Sixty years later, George Stevens’s intimate epic Giant still seems like a wondrous anomaly: sweeping saga of American prosperity that reveals its racist underbelly; glorious star vehicle that upends rigid gender roles; modern Western that questions the validity of frontier land ownership.
Casablanca is a sharply political movie, displaying overt admiration for anti-fascist activists and sympathy for refugees while subtly probing the corrosiveness of appeasement. Against the current rise of nationalism and xenophobia, the political climate that generations have taken as a backdrop for the romance of Ilsa Lund and Rick Blaine crashes to the forefront.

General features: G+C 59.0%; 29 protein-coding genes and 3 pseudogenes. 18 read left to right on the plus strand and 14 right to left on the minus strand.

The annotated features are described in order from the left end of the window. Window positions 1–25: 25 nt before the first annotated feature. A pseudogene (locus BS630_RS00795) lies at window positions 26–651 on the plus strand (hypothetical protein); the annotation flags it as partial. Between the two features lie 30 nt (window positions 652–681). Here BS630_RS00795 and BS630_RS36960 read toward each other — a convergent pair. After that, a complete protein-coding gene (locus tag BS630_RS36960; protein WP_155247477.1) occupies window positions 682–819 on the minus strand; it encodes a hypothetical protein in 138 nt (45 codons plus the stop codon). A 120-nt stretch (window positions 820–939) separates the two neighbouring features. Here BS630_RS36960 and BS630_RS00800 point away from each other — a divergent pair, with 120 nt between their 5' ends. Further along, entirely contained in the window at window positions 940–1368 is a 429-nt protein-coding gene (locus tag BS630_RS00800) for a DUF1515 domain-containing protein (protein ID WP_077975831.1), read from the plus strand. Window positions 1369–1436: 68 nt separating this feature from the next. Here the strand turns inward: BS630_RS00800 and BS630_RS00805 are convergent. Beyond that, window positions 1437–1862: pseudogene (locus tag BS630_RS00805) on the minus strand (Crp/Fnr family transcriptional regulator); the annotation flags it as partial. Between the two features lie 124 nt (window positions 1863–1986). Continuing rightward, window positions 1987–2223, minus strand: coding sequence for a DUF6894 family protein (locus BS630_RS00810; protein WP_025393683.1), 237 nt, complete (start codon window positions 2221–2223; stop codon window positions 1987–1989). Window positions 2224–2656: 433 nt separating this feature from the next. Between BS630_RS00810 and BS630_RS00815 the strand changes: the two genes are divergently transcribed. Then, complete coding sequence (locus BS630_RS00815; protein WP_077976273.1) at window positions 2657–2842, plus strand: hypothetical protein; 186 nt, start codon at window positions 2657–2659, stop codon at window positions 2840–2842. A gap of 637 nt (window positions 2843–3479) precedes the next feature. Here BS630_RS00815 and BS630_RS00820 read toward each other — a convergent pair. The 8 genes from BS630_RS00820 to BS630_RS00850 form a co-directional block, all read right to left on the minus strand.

What might Stanley Kubrick have made of A.I.? There’s a cynicism and harsh edge to this story that Steven Spielberg smooths out and polishes, so that the film fairly glows with the innocence of the Pinocchio figure at its heart.